So… today’s review was supposed to be a double dose. Yeah, that obviously didn’t happen. When I went to the library to check out the book, it was gone. Went to another branch, overdue. Didn’t have time to continue hunting the book down so skipped ahead to the next one. This one. This time I was smart enough to put a hold on the book at the library. Fingers crossed it comes through by next week!

Written by: Harriet Adams (1978)

Mr. Gonzales suspects his business partners of shady dealings regarding their joint Crocodile Ecology Company so he asks his old college friend, Mr. Drew, to investigate. Naturally, Nancy is asked to help. So she and Bess and George fly out to Florida to investigate.

Early on in their adventure, the 3 girls are kidnapped. But resourceful as ever, they manage to escape. They decide to use aliases as they investigate, to thwart anymore problems that may arise from their sleuthing. With the help of their hosts’ teenage son, the girls quickly uncover many important clues. 

This was an okay mystery. The whole time you know something illegal is going on at the crocodile island but you’re not exactly sure what. It did actually keep me guessing for a while. And bonus points when the boys show up and don’t rescue one of the girls. 

The thing about these books though, is the lack of continuity. It’s something I think I’ve talked about before. And will mention once again here. In this book, Nancy states that she’s never been to the Florida Keys before. But. She has. In The Clue of the Black Keys. I remember because I really enjoyed that book. A minor detail. Still, though. Because uncharacteristically, this book makes reference to another Nancy Drew book. It mentions something that happened in that book. So we can recall the events that happened in book #15 but not in book #28? Okaaay…

Another thing is George’s name. Books and books ago, George states that her parents initially thought they were having a boy. Then they had her, a girl. And her parents decided to keep the name they had originally chosen: George. So she’s always had a traditional boy name. Now, in this book, that story is being altered.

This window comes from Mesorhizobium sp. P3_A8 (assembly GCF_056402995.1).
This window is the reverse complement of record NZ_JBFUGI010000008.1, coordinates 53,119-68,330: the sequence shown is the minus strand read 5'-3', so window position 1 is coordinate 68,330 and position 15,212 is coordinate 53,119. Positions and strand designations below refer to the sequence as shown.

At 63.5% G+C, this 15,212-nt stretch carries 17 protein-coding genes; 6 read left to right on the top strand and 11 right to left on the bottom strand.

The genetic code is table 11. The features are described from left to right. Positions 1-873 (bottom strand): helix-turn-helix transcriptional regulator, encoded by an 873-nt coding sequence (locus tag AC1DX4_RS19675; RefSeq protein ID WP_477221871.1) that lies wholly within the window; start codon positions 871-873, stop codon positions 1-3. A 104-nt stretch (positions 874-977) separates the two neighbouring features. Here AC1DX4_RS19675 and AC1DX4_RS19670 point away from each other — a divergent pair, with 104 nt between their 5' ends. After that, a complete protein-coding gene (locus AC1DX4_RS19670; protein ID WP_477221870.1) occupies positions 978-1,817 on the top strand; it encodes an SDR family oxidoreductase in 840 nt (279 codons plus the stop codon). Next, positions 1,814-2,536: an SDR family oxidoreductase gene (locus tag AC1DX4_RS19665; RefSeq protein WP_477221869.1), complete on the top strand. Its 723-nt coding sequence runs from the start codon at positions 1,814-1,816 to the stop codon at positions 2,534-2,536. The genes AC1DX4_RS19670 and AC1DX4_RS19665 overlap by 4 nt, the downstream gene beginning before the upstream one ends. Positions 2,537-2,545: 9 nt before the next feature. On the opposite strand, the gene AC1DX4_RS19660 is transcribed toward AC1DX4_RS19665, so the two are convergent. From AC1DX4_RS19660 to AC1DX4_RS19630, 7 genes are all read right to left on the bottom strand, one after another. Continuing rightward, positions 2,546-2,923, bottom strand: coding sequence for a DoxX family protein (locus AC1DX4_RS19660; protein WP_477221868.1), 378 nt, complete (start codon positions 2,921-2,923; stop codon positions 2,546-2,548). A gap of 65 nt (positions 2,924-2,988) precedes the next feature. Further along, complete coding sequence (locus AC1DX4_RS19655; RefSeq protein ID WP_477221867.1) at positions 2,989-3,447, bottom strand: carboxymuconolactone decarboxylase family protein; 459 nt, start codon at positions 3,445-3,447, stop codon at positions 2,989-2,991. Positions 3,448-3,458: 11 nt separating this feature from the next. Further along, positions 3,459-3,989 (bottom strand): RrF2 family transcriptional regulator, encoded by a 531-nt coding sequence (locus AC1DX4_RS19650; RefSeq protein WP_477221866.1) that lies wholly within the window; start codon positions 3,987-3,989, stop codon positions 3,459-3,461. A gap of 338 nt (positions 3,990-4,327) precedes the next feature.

Georgia was her cousin’s real name, but she would never allow anyone to call her by it. 

No! No, no, no!! I remember very distinctly George saying her parents named her George. She never once said it was altered. And I remember one instance where her parents’ choice of name was criticized by someone. So why try to change her name now?? What’s the point?

Anyway, the book was alright. Not a favorite but definitely an improvement from the last few books, I guess.

Next week? Hopefully a double dose!

5 thoughts on “Nancy Drew (#55): Mystery of Crocodile Island by Carolyn Keene

  1. I wonder if it’s because a different ghost writer had written that book and might not have been able to recall it? Perhaps it was just more memorable to them, but I would thought the editor(s) might be able to recall it?

    The whole name business sounds really confusing, again a continuity error I guess, but check out your sharp memory!

    Liked by 1 person

  2. Oh my gosh!!! Nancy Drew! I don’t even remember if I liked Nancy Drew but I read a ton of them ages ago in my grandmothers attic room and I loved reading this. I honestly adore that you can’t stand the discrepancies, I despise things like that and it bugs me to no end lol. I suppose its easier to search back through one’s work now but still! Ugh. This was such fun! I’ll have to read through your other ND reviews

    Liked by 1 person

    1. Aw that’s such a lovely memory! I love Nancy Drew. Reading them as an adult has been a nice nostalgia trip. But reading them in order has made me aware of all the discrepancies. It’s a little annoying haha.

      Like

Leave a Reply

Fill in your details below or click an icon to log in:

WordPress.com Logo

You are commenting using your WordPress.com account. Log Out /  Change )

Google photo

You are commenting using your Google account. Log Out /  Change )

Twitter picture

You are commenting using your Twitter account. Log Out /  Change )

Facebook photo

You are commenting using your Facebook account. Log Out /  Change )

Connecting to %s